JSF hears the thunder, Down-Under

Australian member of parliament (MP) Dennis Jensen has challenged Air Vice Marshall John Harvey to a public debate about the F-35 Joint Strike Fighter.

Jensen’s gesture came after a week of sparring with Marshall over the F-35′s capabilities in dueling press releases.

The anti-F-35 Jensen re-opened the debate by publishing a commentary on 7 January, attacking the viability of all three fundamental JSF selling points: price, stealth and networking.


In short, the JSF is an expensive aircraft, with very limitedaerodynamic performance compared to legacy fighters, let alone otheradvanced fighters. The stealthiness of the aircraft has been shown,with hard numbers, to be poor compared to real stealth aircraft, andits much vaunted networking capability further degrades this. (Read full commentary)

The next day, Harvey published a two-page rebuttal on the Defence Materiel Organization’s web site.


Dr Jensen makes a large number of incorrect judgments about the capability and cost of the JSF. It is the JSF’s combination of stealth, advanced situation awareness and affordability that make it so attractive to the nine JSF partner nations and many other nations that are looking to acquire it. (Read full rebuttal)

That provoked a re-rebuttal from Jensen on Friday (continue reading), as well as an invitation to the aforementioned public debate about Australia’s planned $100 billion investment in F-35 program.

Regardless of the specific points made by either side, there is perhaps no country in the 11-nation partnership enjoying such a public and informed debate about its F-35 investment.

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10 Responses to JSF hears the thunder, Down-Under

  1. Mike 12 January, 2009 at 4:11 pm #

    Count me among the skeptics.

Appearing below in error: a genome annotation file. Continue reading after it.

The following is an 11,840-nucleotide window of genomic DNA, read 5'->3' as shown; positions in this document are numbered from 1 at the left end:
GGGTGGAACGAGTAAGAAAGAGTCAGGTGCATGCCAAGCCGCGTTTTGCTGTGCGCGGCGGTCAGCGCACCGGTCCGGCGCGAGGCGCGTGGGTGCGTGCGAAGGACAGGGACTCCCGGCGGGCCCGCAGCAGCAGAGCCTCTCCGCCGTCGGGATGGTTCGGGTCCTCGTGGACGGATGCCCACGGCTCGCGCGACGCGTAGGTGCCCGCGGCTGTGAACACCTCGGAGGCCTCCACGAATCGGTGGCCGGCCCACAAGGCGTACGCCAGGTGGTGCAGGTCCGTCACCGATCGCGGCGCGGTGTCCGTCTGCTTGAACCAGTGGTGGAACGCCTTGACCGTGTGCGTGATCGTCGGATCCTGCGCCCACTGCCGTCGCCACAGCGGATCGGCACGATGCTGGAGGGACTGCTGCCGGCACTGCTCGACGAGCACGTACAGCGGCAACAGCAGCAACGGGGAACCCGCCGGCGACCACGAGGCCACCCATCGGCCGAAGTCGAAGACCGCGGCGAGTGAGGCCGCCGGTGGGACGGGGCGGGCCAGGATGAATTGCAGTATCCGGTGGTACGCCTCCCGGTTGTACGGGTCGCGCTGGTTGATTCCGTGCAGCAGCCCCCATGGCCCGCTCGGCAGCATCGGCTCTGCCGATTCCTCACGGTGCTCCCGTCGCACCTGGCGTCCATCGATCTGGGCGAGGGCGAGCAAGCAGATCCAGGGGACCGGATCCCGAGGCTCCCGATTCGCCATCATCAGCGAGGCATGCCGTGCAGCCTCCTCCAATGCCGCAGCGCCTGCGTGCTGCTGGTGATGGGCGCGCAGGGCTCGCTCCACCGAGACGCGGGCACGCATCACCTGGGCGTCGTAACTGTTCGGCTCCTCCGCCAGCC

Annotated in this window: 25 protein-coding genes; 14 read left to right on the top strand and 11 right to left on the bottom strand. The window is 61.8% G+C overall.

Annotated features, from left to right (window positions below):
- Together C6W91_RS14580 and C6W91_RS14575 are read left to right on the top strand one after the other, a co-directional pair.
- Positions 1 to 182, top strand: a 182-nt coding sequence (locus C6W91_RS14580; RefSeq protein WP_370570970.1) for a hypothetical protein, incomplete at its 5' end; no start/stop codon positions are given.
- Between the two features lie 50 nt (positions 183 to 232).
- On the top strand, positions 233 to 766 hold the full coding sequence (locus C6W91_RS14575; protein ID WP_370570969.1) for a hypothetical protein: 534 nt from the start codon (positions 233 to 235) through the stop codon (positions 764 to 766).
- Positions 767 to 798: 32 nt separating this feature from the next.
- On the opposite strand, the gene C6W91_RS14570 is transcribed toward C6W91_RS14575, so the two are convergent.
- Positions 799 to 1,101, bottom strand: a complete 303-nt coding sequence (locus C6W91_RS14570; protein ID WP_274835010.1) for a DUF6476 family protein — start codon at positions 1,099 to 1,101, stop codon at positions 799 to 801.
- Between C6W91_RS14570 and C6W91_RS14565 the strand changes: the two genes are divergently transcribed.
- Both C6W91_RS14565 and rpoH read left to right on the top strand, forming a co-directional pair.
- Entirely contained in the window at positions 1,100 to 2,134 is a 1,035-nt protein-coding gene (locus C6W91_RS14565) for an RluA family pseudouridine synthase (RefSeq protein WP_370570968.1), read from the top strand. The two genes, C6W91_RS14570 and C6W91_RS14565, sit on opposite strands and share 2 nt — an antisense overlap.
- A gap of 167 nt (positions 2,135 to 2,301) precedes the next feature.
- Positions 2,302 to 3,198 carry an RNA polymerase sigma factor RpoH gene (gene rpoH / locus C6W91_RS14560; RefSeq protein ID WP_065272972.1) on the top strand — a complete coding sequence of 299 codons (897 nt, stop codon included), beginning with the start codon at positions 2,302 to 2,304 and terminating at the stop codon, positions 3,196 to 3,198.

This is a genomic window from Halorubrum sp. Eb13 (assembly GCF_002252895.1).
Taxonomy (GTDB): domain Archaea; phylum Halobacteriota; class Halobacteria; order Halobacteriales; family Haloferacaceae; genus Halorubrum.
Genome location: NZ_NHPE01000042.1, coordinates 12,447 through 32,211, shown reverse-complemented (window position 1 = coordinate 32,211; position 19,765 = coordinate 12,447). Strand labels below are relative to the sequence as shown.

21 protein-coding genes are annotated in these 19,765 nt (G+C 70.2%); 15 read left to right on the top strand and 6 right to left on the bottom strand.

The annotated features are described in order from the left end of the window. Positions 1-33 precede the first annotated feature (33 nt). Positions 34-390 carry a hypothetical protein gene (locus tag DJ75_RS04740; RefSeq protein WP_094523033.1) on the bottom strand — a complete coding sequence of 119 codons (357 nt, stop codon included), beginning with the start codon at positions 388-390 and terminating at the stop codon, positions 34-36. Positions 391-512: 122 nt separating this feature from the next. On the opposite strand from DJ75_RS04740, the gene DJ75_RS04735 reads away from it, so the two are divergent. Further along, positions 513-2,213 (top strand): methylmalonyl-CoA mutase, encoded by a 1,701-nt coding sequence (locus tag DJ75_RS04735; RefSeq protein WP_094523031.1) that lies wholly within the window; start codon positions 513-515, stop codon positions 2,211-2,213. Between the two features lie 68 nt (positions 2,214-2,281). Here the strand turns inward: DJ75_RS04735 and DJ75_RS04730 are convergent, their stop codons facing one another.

For starters, should someone develop the silver bullet radar that can detect the JSF at significant ranges, then we’re all stuck with an aircraft that has 1970′s-1980′s aerodynamic performance, although fitted out with a very nice avionics suite.

    Second, by definition all engineering is a series of trade-offs. If you want to maximize factor A you trade off Factor B to get it. For example, if you want to maximize aerodynamic performance you might trade off range (all that fuel adds weight) or you add a second engine, which adds cost. If you balance all factors you’re left with a product that does nothing particularly well.

    Historically, the solution has been to build several (or even many) different aircraft, each optimized for it’s intended task. That’s a very effective solution but it can be extremely expensive, hence the advent of the multirole aircraft. The F-16 and F-18 represent the gold standard in this approach.

    But here’s the key difference with JSF. Both the F-16 and the F-18 had very high aerodynamic performance for their time. They were (almost) always assured of having sufficient performance to fight their way into a hostile environment, after which they were free to attack at leisure (air supremacy). The JSF is decidedly lacking in that regard and that single glaring weakness in aerodynamic performance worries everyone. As it should.

  2. Stephen Trimble 12 January, 2009 at 4:29 pm #

    Maj Gen Hudson has maintained that the F-35 has superior aerodynamics to a “go-to-war” configuration F-16, by virtue of its internal missile and fuel carriage.

    Of course, neither Lockheed nor the US government has been keen to make a strong case about the F-35′s dogfighting skills, so it’s possible we don’t know. They don’t want to confuse members of Congress who might hear an endorsement of the F-35′s aerodynamic virtues as a good reason to refuse funding for the F-22.

  3. alloycowboy 12 January, 2009 at 5:56 pm #

    The limiting factor in the F-35′s rate of turn is the pilot blacking out not the aircraft. But this is a mute point any way because the pilot and aircraft would have to execute a 35-40 G turn to evade the missle which is going to be fired beyond visual range any way. In modern jet combat the aircraft that can aquire a missle lock first wins.

  4. ELP 12 January, 2009 at 8:32 pm #

    Harvey was an F-111 nav,and that is about it. That is what Australias air capability decision is in part resting on. He has gone native to the program instead of representing the taxpayer who has to pay the freight on the JSF question mark.

    JSF goals